Mitigating the Stress Effects of Covid-19
By Ame Wadler
As the world slowly emerges into the next phase of life with COVID-19 pandemic, many will feel a sense of relief and freedom. There may be a sigh of relief that we are moving forward and that we are alright – the worst is over. But the truth is, we will all be impacted by the reality of a new way of life as we watch and wait to learn what the Fall might bring.
While we are all seeing the devastating mental health effects of COVID-19 on those on the frontlines -- healthcare workers as well as our grocery workers, truck drivers and sanitation workers – it’s important to remember that this crisis has been a trauma for all of us. The mental health effects of COVID-19 are real and important to recognize and address.
A recent article in the New England Journal of Medicine reports that Irritability, anxiety, anger, fear, frustration and grief are all common feelings associated with a traumatic event like the Covid-19 pandemic. Even if you have not been physically impacted by COVID-19, the pandemic has caused enormous stress in everyone’s lives. So, it’s not surprising that Betty Pfefferbaum, M.D., J.D., and Carol S. North, M.D., M.P.E, the article’s authors suggest that we be mindful of the strong emotional implications that may occur as we adjust to a new world with Covid-19.
Just as there have been steps to take to prevent new infections, there are some things we can do today to help prevent a pandemic of mental health issues:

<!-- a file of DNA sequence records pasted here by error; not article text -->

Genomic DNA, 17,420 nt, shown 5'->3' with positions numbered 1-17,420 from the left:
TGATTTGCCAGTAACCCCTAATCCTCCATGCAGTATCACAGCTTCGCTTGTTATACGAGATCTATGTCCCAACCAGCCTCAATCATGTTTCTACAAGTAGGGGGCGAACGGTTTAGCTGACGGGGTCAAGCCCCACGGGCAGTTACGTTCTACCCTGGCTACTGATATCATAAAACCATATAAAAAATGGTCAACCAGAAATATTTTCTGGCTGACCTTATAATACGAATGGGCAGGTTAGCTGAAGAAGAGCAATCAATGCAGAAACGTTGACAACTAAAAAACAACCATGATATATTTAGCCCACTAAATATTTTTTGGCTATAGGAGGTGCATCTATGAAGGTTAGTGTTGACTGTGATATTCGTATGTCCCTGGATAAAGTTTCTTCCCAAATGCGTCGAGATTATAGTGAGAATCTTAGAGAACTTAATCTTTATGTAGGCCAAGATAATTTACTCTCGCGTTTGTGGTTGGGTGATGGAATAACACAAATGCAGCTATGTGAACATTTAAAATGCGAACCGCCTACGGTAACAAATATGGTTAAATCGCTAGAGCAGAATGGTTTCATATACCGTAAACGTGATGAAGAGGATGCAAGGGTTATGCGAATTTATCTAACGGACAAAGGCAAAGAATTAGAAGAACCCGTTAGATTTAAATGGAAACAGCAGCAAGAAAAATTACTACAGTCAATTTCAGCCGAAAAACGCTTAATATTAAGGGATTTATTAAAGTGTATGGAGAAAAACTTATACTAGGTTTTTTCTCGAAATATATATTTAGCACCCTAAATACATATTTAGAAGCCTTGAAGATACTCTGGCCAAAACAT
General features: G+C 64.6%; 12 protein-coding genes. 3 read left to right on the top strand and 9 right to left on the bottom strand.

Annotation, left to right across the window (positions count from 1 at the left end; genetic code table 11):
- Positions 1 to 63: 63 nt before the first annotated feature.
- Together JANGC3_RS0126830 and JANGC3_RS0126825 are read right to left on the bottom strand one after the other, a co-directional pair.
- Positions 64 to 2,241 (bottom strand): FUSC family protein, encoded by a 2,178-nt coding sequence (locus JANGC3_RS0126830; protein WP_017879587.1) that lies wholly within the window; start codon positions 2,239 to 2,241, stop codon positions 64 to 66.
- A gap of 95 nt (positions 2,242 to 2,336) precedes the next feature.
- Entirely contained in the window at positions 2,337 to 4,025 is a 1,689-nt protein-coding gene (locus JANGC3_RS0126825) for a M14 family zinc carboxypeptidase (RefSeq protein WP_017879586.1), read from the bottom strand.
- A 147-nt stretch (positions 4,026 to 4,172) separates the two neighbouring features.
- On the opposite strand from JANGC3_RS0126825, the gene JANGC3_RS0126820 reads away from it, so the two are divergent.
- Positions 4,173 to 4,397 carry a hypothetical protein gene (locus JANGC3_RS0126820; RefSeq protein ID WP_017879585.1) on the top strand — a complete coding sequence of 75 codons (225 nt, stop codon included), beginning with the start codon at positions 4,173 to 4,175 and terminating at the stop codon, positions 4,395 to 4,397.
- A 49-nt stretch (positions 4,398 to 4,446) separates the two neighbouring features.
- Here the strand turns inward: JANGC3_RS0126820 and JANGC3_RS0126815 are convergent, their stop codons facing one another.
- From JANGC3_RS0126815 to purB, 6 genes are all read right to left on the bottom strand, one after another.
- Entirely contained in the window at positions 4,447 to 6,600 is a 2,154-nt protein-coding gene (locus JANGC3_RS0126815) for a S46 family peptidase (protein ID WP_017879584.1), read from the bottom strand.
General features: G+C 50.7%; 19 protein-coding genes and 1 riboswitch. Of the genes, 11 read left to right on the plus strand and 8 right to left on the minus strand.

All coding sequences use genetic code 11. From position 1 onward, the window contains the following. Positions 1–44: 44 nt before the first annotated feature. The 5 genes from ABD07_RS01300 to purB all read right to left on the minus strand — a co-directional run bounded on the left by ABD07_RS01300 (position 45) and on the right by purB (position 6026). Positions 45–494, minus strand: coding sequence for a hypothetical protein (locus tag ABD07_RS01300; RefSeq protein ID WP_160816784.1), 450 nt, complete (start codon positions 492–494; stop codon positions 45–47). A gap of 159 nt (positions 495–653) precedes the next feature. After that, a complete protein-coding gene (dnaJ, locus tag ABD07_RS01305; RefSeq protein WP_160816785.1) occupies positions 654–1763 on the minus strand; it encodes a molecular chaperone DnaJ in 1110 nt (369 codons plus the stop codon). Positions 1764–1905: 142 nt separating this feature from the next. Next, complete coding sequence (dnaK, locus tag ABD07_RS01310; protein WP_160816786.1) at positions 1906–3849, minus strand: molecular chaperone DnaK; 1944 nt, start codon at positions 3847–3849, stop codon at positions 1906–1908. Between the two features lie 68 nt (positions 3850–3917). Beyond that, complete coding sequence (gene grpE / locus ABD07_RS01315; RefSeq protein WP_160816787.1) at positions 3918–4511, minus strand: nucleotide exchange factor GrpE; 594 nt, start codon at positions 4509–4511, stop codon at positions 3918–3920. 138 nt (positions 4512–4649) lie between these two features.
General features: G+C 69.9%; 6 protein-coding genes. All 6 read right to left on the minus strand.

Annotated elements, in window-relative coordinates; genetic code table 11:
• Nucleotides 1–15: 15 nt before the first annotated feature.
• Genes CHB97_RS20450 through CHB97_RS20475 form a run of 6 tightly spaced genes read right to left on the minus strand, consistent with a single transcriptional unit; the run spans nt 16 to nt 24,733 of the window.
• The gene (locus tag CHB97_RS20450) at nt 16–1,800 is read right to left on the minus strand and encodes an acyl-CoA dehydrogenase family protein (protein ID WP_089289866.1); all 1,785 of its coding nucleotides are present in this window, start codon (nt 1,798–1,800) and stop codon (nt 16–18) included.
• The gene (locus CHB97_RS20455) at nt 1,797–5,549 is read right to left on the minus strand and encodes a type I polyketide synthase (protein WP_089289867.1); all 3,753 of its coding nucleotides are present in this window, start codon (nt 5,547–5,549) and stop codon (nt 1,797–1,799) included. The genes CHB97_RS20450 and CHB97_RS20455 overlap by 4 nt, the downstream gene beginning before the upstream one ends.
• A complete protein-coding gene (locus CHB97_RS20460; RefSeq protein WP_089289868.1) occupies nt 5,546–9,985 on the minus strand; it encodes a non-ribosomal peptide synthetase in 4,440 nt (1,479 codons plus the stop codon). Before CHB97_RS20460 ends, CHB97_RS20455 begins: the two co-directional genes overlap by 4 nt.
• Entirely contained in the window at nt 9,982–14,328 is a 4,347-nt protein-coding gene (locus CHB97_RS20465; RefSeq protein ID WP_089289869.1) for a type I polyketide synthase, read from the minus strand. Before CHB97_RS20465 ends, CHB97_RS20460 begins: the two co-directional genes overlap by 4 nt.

Know the Symptoms
Nightmares and having difficulty sleeping, feeling anxious, stressed or unusually irritable, difficulty concentrating…these are all things that most of us will experience episodically. Sometimes, people become hypervigilant and can’t stop themselves from imagining the worst. One way to disrupt those thoughts and keep them at bay is to find a coping mechanism - maybe it’s a Zoom visit with a friend or throwing oneself into sweat-inducing exercise. But, if symptoms such as these occur with regularity, interfere with your daily life and don’t abate with time, the Centers for Disease Control recommend talking to a family doctor to see if there’s a deeper issue or to identify actions you can take to relieve the anxiety.
Yep, this news junkie said it…Turn off the news
No one loves the news media more than me (well, actually I can think of a few that do) but when it stresses you out, it’s time to hit pause and start streaming something fun. Truth is, there are studies that show that media coverage of collective traumas can trigger distress, even amongst those not directly affected.
There’s great news in that most people are highly resilient even those who feel stress acutely. Remember what we’ve learned through our Headspace meditations and all the other great tools that are often right at our fingertips to help boost our coping mechanisms. Activating and habituating the social support systems and other strategies that work for you today, can prevent a longer-term problem with stress. But, if for some reason, your normal approaches aren’t helping reach out for support.
Finally, we’re all in it together
Sometimes the best way to relieve our own stress is to be a source of calm and support for someone else. Think about what you can do for someone who seems to be struggling. It may be as simple as asking them “How are you doing?” and listening closely to the answer.
That sensitivity is also important for those people around you who seem especially strong. Often, people who are seen as resilient are less likely to acknowledge their need for help. If you are one of those people, know that there’s immense power in vulnerability – there is greater heroism in asking for support than in going it alone.
For more information or resources that can help, please see these tools from Mental Health America.